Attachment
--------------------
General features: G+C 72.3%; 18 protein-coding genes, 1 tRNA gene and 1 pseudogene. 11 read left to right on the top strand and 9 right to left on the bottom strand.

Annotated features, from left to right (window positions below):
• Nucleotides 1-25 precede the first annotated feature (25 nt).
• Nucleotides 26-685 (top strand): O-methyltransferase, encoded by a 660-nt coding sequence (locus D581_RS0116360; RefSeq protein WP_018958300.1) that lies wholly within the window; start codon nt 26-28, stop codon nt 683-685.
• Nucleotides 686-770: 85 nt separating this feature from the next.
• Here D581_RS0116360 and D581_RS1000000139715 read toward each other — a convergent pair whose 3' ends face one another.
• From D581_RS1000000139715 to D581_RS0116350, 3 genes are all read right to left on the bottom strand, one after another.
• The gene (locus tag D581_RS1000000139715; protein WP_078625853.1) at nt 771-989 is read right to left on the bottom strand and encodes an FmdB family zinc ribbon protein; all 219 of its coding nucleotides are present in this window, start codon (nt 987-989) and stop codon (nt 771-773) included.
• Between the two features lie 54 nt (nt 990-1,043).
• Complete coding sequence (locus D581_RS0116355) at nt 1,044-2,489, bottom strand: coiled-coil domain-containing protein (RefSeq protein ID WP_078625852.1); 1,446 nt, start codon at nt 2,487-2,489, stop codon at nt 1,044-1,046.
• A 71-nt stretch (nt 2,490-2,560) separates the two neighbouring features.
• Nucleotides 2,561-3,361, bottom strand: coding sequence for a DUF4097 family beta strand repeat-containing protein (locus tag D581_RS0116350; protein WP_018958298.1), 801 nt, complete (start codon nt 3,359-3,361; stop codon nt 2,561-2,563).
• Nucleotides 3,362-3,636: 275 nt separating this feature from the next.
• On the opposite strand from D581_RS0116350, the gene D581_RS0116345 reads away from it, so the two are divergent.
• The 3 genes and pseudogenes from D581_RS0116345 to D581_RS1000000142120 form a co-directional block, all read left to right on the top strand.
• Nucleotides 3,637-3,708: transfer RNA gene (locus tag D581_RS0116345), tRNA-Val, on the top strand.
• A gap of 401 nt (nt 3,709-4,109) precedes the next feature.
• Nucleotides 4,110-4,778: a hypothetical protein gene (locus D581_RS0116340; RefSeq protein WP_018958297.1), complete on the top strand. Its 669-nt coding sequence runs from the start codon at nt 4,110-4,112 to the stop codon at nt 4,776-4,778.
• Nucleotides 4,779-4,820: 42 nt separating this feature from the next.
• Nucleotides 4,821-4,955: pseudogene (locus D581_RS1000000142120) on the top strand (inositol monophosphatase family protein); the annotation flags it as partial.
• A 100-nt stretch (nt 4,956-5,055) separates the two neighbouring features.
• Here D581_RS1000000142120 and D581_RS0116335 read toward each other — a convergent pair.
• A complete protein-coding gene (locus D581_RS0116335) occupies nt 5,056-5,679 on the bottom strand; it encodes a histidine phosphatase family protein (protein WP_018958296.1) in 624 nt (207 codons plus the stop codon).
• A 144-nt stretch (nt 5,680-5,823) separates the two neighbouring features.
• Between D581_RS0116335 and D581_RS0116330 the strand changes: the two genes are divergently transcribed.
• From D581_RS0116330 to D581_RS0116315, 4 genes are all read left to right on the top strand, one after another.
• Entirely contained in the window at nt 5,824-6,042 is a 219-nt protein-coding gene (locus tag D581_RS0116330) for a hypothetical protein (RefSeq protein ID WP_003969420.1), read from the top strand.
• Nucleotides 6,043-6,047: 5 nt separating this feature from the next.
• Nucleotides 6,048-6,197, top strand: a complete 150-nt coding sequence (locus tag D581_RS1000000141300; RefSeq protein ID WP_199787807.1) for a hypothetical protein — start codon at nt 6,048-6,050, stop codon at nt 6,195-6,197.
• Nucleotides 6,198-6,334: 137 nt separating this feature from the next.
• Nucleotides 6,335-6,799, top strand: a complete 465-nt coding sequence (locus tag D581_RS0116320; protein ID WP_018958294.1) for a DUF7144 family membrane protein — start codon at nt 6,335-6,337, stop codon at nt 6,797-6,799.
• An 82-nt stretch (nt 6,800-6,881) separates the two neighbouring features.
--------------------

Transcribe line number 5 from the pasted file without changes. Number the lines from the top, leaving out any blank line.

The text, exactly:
• Nucleotides 686-770: 85 nt separating this feature from the next.